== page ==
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It was an audacious idea for a concert, one that had not ever been attempted. Have members of all four of Los Angeles’ major music groups — the LA Philharmonic, LA Chamber Orchestra, LA Opera and LA Master Chorale — appear on the same stage. Then add Plácido Domingo, the LA Opera’s general director, to the roster.
It came about on Sept. 28 at the AT&T Center Theatre in downtown Los Angeles for one simple reason: The concert was a tribute to Los Angeles County Supervisor Zev Yaroslavsky, a tireless promoter of the arts who is leaving office soon because of term limits. As music critic Mark Swed recently wrote in a long appreciation of Yaroslavsky in the Los Angeles Times: “It would be hard to find another major politician anywhere in the entire country with Yaroslavsky’s record for outright arts support and achievement.”
The idea for the “Concert for Zev” was hatched at Classical KUSC by Gail Eichenthal, executive producer of the radio station and its San Francisco sister station KDFC. She produced the concert, with help from a staff led by Michelle Maestas Simonsen, director of operations and concerts at the USC Thornton School of Music.
It made sense for Classical KUSC to lead the effort because throughout his tenure as a supervisor, Yaroslavsky has provided major support for the station’s live and recorded broadcasts of the city’s classical music organizations, enabling listeners across the city and around the world to hear the four groups featured in the concert. Over the past dozen years, KUSC has broadcast hundreds of concerts performed by Los Angeles-based classical groups.
The language of music
Brenda Barnes, president of USC Radio, which operates KUSC, welcomed the audience, noting that there was only one way to pay tribute to all Yaroslavsky has done to advance the arts that would convey both the impact of his support and the gratitude of all the organizations participating. That one way, she said, was to use the language that speaks to heart, mind and soul — the language of music.
Twelve members of the LA Master Chorale opened the concert with six songs from Aaron Copland, Randall Thompson and others. The songs were conducted by Master Chorale music director Grant Gershon ’85.
The singers were followed by chamber musicians (violin, viola, cello, double bass and piano) from the LA Phil, whose members played excerpts from Schubert’s “Trout” Quintet. The USC Thornton faculty was represented by violinist Martin Chalifour.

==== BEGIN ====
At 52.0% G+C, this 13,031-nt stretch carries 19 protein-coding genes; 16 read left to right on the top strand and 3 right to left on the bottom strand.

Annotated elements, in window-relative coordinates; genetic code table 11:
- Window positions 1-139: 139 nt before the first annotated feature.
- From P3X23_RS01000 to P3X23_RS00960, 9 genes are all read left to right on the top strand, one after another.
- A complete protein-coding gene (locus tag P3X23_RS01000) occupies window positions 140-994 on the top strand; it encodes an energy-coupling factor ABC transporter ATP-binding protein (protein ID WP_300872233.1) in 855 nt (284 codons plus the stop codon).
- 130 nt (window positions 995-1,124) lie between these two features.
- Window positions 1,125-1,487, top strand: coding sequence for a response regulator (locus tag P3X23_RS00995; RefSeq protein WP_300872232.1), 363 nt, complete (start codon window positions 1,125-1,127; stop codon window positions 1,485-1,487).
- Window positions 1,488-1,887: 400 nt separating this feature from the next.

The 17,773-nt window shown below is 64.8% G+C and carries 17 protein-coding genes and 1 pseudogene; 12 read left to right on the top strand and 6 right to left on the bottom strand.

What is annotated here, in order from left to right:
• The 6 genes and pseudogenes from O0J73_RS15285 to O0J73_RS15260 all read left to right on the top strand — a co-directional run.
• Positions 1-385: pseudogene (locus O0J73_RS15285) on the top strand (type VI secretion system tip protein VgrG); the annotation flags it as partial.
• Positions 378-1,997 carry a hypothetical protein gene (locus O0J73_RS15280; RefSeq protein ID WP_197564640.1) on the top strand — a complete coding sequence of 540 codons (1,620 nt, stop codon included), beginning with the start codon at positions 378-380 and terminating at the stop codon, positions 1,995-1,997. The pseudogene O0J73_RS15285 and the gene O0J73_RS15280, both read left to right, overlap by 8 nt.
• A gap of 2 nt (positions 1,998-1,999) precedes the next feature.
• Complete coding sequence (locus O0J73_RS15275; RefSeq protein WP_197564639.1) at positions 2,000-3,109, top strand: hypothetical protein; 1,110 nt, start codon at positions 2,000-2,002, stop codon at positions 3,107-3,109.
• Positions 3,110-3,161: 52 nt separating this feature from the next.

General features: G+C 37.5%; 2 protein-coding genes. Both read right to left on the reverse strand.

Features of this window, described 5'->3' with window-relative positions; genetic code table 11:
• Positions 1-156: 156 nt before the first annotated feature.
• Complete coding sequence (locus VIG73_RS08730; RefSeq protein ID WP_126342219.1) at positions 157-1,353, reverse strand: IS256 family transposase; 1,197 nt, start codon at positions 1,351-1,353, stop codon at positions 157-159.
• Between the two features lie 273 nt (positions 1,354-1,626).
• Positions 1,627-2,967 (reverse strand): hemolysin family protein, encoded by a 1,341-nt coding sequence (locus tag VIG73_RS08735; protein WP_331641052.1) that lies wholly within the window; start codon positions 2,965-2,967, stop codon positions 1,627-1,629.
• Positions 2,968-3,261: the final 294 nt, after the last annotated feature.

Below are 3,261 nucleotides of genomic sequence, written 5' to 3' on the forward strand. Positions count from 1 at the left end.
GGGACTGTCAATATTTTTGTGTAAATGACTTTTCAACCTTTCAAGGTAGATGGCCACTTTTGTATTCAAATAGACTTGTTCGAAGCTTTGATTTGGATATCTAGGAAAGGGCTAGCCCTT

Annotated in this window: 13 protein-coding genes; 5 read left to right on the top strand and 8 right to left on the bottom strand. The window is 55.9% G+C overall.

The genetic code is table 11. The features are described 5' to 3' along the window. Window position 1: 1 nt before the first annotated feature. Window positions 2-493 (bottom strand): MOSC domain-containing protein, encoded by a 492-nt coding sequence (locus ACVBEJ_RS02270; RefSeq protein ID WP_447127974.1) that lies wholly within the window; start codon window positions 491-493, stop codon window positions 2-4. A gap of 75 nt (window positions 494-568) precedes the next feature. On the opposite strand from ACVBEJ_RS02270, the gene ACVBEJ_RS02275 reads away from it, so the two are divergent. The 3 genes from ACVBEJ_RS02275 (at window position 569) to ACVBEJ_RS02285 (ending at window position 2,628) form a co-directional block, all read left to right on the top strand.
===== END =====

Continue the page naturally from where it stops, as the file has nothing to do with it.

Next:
With the LA Chamber Orchestra’s music director Jeffrey Kahane at the piano, musicians from the orchestra, including USC Thornton violin professor Margaret Batjer and cello professor Andrew Shulman, then played the Schumann Piano Quintet. They were followed by a surprise: KUSC announcer Alan Chapman, who had written a witty song about the supervisor to the tune of “That’s Amore,” which he sang with his wife and cabaret partner, Karen Benjamin.
An all-star cast appears
The program ended with three soloists from the Los Angeles Opera’s Domingo-Colburn-Stein Young Artist Program singing selections from The Magic Flute, The Elixir of Love and Carmen.
“I was amazed and moved by the participation of all of these groups,” Eichenthal said. “Both the LA Phil and the LA Chamber Orchestra sent all principals: an all-star cast! Everyone wanted to play Zev’s favorite music. And Alan Chapman outdid himself in writing his song about Zev: He didn’t just rhyme “Yaroslavsky” once; he rhymed it all through the song!”
Eichenthal said that many of the artists and local businesses were generous with donations for the concert, including Steinway & Sons, which donated the Steinway Grand rental and cartage; Performances magazine, which donated the program; graphic artists from the LA Phil, who supplied the creative work for the invitations; Silver Birches of Pasadena, which donated a colorful floral arrangement for the stage; LBA Realty, which provided the space for the reception; and Henry Wine Co., which supplied wine. In addition, the Colburn Foundation supplied a grant for the event.